Operation to stamp out uninspected meat stepped up
Precious Manomano-Herald Reporter
Authorities are intensifying Operation Nyama Yabvepi to ensure no sick animals are accepted for slaughter and no uninspected meat is put on sale, with curbing cattle rustling being an important element.
The new operation started on Monday and it will run for two weeks. Nyama Yabvepi first launched on 21 December last year with the aim to deal with rising stock theft, and to ensure that only meat that had been inspected and certified conditionally fit for human consumption was put on the market.
The programme help to curb stock theft, which is largely driven by the markets supplied by restaurants and butcheries who connive with the thieves or skip the required checks.
Officials from the Ministry of Lands, Agriculture, Fisheries, Water and Rural Development, plus the police, Ministry of Health and Child Care and local authorities, among others are coordinating and upgrading the operation.
Authorities had noted with concern recent reports on social media of unscrupulous operators in the beef value chain. Cattle rustling has in recent times become a major cause for concern with cases increasing.
A team of veterinary public health officers will be carrying out extensive investigations to verify the authenticity of that meat in all butcheries, ensuring that it has come through legal channels and is fit for human consumption.
Acting deputy director of veterinary field services Dr Reverend Spargo said the Vet Department had an obligation to curb livestock rustling and protect public health and the new operation will help to curb all unnecessary practices. ‘‘Riding on the successes of the blitz “Nyama Yabvepi” campaign last December, another blitz “Nyama Yabvepi” has been organised with ZRP and all other stakeholders started on Monday, 5 June and will run for two weeks.
All stakeholders are obliged to work together for an all-inclusive successful operation. All hands on the deck. We have an obligation to curb livestock rustling and protect public health. This must be done to the best of our ability and at all cost,‘‘he said.
The Department of Veterinary Services had the mandate to ensure public food safety through the inspection of cattle at farms or dip tanks of origin with permits only issued for the movement of healthy animals.
Under no circumstances are movement permits issued to move sick or dead animals. The department is also charged with abattoir inspections and registrations as well as ante-mortem and post-mortem inspections at registered abattoirs. Head of police anti-stock theft unit Assistant Commissioner Ezekiel Munengerwa urged people to cooperate in reducing stock theft. Abattoirs and butcheries should comply with the laws with cattle rustling ia major issue which needed to be dealt with.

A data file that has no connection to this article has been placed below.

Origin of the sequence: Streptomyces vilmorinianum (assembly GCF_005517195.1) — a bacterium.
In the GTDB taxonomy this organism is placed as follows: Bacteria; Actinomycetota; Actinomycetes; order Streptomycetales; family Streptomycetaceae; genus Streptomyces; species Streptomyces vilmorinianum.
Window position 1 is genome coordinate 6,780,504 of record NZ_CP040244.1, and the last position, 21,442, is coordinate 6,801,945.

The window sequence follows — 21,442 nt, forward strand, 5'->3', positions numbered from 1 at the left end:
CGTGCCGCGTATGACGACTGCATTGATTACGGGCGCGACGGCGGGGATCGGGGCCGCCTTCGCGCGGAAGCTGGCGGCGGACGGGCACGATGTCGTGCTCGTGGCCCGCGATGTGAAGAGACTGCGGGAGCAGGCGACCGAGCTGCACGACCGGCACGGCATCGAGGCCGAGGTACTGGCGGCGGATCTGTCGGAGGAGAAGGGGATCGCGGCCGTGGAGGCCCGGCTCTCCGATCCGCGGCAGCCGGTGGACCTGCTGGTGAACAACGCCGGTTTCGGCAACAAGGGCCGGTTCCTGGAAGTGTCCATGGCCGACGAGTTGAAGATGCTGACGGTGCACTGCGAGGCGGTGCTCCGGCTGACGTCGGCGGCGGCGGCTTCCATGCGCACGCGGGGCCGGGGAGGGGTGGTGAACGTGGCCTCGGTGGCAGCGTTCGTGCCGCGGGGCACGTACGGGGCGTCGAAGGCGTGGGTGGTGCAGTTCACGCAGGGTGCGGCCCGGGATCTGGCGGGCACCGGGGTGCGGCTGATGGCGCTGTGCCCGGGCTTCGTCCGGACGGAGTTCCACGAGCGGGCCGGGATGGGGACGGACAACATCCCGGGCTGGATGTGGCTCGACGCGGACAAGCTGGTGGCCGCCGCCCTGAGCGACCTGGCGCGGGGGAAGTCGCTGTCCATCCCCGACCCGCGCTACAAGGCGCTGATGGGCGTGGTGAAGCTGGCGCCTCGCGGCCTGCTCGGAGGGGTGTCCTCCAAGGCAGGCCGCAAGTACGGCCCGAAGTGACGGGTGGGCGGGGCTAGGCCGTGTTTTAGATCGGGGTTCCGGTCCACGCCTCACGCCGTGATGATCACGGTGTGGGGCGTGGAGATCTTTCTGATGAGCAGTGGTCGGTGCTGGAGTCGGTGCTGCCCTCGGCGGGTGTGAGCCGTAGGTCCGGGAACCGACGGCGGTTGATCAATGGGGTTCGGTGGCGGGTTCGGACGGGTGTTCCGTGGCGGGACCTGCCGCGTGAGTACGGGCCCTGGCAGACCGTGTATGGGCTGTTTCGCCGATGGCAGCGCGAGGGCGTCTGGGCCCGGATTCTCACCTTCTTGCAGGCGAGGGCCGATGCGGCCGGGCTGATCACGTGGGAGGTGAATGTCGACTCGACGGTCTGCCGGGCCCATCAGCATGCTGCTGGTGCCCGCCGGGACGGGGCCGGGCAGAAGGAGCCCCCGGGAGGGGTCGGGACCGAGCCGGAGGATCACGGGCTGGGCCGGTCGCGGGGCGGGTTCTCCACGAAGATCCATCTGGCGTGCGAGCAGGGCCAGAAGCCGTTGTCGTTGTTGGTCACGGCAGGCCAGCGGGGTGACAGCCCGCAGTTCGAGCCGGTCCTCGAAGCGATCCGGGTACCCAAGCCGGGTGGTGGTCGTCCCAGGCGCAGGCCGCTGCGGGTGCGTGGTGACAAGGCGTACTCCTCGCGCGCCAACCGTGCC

‘‘Criminals are there; we live with them. Hence cooperation is needed because police alone cannot fight this battle. Let’s work together to combat the battle. People should seek animal carcass movement permits when moving with meat and should seek clearance from the police whenever they are moving with meat,’’ he said.
He urged people to operate their businesses legally, avoiding illegal food outlets.
Branding was crucial as it provided identity which was crucial in traceability. Anti-stock theft livestock committees were crucial in safeguarding cattle from rustlers, he said.
Cattle branding is being intensified across the country and statistics indicate that this week a total of 85 128 cattle were branded. The cumulative number of branded cattle stands at 1 million cattle against a target of 2 million cattle that must be branded this year.
Several people lost their lives after consuming uninspected meat hence it is critical to buy in registered butcheries.
From the first phase of the operation, 111 butcheries were closed for failing to meet the required standards.
Most people have welcomed the initiative saying it will go a long way in protecting people’s health as well as to protect their cattle from thieves.
Mrs Mary Takaruza of Warren Park 1 in Harare said the initiative will minimise dangers of consuming poisonous meat.
“Cattle rustlers or even butchery owners have a tendency of selling unfit meat with the aim to make profit. Such meat is poisonous to our health. We need to be extra cautious when buying meat. It is crucial also to buy from reputable butcheries. People can do anything to make money hence it is advisable to check the reputation of butcheries before we buy meat,” she said.
Mr Taurai Mhlanga of Banket said the programme is a welcome development which will protect the national herd from cattle rustlers.
‘’We lost large heards of cattle due to these thieves. We applaud the Government for introducing initiatives which are critical in protecting our cattle. This programme will ensure that no illegal movement of meat or cattle will be tolerated,” he said.